Paying attention, on purpose to the unfolding of experience moment by moment. Mindfulness is based on Buddhist meditation practice and works to increase your mental present. It is a nonjudgmental awareness in which each thought, feeling, or sensation that arises in the attentional field (positive and negative) is acknowledged and accepted as it is.
Why is it Helpful?
Many people struggle to let go of intrusive thoughts and persistent negative emotions.
Without acknowledgement and due validation, negative thoughts grow in number and strength and become automatic, negatively impacting on a person’s daily functioning in overwhelming and devastating ways. The person who is in the grip of this kind of difficulty maintains a negative mindset about the past, the present, and the future.
There is no rest. Tensions build and depression and anxiety set in.
Mindfulness is the practice of taking hold of the mind and nurturing its contents by observing and accepting every feeling and thought that arises. Don’t be thrown by distinctions or judgements of good and bad. Mindfulness is also about accepting the negative.
The benefit of Mindfulness practice is that people can learn to be more self aware by acknowledging and validating their difficulties. Rather than maintain the situation through continuing to ignore distressing thoughts and emotions, people can practice awareness raising and letting go.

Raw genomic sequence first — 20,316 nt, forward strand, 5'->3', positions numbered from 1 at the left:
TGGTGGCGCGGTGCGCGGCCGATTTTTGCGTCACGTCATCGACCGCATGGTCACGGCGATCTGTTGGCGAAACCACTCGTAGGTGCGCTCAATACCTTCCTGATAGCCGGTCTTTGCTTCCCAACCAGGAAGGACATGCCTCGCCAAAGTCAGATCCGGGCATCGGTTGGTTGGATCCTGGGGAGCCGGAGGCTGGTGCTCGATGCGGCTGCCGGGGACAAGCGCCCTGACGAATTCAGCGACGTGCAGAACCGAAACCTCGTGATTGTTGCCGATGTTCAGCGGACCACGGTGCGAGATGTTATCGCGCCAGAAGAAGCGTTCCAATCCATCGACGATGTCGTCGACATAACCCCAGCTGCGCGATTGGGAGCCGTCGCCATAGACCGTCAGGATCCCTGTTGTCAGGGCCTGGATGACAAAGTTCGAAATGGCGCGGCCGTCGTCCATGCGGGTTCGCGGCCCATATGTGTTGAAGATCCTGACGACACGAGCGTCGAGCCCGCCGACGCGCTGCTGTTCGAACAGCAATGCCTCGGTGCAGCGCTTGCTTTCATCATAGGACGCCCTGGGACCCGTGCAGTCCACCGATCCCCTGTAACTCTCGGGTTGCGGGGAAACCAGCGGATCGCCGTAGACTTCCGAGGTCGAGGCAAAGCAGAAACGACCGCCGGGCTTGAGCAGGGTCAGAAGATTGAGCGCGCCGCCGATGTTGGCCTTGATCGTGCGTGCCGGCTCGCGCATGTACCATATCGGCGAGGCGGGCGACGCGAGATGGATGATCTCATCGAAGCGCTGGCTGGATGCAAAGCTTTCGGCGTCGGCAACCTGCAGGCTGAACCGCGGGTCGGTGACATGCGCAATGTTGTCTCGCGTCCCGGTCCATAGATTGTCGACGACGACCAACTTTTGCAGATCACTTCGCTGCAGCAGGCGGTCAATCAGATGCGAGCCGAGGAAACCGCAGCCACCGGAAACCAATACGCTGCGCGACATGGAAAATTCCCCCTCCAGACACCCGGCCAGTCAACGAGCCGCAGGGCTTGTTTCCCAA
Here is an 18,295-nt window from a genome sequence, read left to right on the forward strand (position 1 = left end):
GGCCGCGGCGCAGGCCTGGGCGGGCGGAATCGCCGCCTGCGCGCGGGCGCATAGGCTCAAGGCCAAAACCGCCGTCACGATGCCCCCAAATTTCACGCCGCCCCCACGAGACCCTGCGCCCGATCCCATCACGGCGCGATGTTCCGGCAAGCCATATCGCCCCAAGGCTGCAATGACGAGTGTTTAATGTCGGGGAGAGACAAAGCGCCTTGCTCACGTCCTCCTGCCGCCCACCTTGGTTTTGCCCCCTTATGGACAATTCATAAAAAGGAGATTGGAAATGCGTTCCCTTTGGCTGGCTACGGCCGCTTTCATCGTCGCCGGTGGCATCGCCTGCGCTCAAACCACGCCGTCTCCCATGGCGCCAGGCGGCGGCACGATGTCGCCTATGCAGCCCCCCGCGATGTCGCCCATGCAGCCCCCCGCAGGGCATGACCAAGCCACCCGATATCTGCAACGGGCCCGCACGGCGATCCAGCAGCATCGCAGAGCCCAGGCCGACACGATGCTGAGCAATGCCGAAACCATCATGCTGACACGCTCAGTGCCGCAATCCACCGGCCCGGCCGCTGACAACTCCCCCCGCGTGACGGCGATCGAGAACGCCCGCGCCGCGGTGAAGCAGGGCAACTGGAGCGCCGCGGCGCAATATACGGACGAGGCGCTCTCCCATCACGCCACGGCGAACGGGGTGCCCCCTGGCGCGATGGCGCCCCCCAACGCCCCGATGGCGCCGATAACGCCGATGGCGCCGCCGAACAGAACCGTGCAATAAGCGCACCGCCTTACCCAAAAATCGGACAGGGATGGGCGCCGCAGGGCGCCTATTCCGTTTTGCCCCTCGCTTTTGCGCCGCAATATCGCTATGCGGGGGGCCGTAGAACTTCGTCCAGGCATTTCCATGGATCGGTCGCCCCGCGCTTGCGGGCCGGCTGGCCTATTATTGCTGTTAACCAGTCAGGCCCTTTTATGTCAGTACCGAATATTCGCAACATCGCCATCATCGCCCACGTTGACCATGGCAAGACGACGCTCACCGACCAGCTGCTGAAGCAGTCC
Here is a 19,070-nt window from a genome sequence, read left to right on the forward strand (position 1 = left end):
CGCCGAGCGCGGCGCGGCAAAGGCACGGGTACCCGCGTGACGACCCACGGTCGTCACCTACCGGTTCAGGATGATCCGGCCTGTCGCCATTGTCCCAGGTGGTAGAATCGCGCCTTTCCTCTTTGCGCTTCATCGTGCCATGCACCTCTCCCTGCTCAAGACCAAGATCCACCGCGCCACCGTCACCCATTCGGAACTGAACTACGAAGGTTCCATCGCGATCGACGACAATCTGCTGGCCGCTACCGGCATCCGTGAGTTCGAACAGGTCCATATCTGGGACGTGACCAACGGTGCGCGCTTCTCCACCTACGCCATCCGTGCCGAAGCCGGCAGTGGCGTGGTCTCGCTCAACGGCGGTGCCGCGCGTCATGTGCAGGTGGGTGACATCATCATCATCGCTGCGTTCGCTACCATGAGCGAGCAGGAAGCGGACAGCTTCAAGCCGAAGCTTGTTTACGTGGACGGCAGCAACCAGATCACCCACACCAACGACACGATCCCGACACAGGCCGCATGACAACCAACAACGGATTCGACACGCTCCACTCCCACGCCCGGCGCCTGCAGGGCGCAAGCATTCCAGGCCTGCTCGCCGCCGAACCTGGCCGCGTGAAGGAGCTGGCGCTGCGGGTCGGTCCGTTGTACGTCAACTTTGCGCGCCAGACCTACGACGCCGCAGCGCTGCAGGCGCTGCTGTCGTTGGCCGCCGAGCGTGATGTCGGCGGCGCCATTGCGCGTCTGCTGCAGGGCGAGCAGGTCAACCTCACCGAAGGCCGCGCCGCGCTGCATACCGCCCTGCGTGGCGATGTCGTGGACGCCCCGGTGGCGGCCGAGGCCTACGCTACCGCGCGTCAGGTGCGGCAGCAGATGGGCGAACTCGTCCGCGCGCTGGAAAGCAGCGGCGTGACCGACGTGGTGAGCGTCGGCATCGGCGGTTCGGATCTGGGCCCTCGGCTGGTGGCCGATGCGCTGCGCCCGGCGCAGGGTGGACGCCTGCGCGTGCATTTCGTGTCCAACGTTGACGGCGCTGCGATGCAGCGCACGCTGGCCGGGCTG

What are Mindfulness Skills?
Mindfulness skills will help you to focus on one thing at a time. Consequently, the attentional field becomes less clouded and foggy. You will become more aware of what you are thinking or feeling moment by moment.
There are many different mindfulness practices and part of the enjoyment of engaging with Mindfulness is your exploration of new skills. You can develop a toolkit of practices that appeal to you. Here are some simple Mindfulness exercises to get you started.
1. Focus on a Single Minute
To begin this exercise, find a comfortable place to sit in a room where you won't be disturbed and turn off any distracting sounds. Begin timing yourself with your watch or stopwatch. Then, without counting the seconds or looking at the watch, simply sit. When you think a minute has passed, check the watch again, or stop the time. Note how much time has really passed.
Ask yourself: What might this exercise mean about your perception of time? Could you last a minute or did you want to allow for more than a minute to pass? Do you feel hurried in life or do you need ‘time out’ to sit for longer?
2. A Basic Walking Meditation
One of the most pleasurable and easy meditation exercises is to meditate while walking. Take your shoes off in an open area like an oval or recreation ground where you will not run into anything. Walk on the grass. Slowly. One foot down, feeling the sensation on your skin as you move each part of your foot across the grass then put the other foot down. Heel first, then slowly toward the toe. Concentrate on the physical sensations of the grass touching your skin and clear the mind.
You can learn to meet situations in life with self-compassion, intelligence, and awareness and arrive at greater understanding and peacefulness with Mindfulness.
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